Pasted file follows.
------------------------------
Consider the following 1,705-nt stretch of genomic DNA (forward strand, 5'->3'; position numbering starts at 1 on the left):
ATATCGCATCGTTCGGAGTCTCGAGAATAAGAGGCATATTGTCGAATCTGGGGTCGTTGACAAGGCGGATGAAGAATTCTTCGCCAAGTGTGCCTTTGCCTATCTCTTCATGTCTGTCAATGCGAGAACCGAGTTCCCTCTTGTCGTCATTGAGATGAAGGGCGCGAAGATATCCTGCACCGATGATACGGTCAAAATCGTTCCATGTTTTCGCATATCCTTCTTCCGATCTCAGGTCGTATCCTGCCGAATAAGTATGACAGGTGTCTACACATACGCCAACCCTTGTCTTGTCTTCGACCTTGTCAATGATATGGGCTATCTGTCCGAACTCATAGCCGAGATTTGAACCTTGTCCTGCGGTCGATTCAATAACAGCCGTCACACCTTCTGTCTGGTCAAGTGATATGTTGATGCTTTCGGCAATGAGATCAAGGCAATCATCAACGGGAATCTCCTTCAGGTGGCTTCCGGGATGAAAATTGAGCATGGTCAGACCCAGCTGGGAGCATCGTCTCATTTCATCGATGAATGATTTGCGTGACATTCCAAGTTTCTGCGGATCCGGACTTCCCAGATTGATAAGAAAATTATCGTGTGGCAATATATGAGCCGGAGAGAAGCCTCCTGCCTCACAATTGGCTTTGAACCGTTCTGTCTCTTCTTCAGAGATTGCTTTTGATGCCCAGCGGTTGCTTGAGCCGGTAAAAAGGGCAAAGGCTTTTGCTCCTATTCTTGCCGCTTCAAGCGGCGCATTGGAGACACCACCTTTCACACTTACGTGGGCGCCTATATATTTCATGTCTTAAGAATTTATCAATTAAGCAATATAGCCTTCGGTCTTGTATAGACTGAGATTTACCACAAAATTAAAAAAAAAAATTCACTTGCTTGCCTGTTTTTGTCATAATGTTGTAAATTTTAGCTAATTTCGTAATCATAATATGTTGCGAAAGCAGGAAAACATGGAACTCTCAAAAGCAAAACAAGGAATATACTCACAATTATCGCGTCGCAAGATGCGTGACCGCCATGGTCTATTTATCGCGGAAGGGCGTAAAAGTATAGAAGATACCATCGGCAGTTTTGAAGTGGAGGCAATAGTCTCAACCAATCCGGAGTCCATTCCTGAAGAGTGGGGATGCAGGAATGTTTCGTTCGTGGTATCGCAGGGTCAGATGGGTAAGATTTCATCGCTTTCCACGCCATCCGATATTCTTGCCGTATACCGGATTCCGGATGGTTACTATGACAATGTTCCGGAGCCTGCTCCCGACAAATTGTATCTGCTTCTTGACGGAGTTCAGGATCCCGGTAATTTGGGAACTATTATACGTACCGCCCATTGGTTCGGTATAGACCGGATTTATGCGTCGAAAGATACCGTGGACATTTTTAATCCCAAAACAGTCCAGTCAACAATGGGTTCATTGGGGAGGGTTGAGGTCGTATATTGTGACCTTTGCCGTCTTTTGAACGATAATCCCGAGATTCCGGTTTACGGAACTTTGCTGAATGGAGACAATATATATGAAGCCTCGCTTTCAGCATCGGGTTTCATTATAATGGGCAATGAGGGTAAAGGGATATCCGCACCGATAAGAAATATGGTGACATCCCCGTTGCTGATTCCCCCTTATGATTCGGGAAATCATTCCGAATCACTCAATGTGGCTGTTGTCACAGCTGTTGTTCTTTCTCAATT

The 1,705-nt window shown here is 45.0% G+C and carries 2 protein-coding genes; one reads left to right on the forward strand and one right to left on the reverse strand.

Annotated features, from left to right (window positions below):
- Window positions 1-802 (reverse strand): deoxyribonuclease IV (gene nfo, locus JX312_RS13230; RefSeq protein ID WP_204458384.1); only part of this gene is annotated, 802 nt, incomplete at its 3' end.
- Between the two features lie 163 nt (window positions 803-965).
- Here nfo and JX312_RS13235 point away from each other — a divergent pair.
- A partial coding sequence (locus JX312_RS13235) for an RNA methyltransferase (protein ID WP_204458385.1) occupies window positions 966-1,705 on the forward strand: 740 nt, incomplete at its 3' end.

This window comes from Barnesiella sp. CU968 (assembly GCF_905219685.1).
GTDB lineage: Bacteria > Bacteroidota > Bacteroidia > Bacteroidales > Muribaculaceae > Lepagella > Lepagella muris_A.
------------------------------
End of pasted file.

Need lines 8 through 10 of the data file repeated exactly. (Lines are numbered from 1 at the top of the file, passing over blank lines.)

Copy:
- A partial coding sequence (locus JX312_RS13235) for an RNA methyltransferase (protein ID WP_204458385.1) occupies window positions 966-1,705 on the forward strand: 740 nt, incomplete at its 3' end.

This window comes from Barnesiella sp. CU968 (assembly GCF_905219685.1).
GTDB lineage: Bacteria > Bacteroidota > Bacteroidia > Bacteroidales > Muribaculaceae > Lepagella > Lepagella muris_A.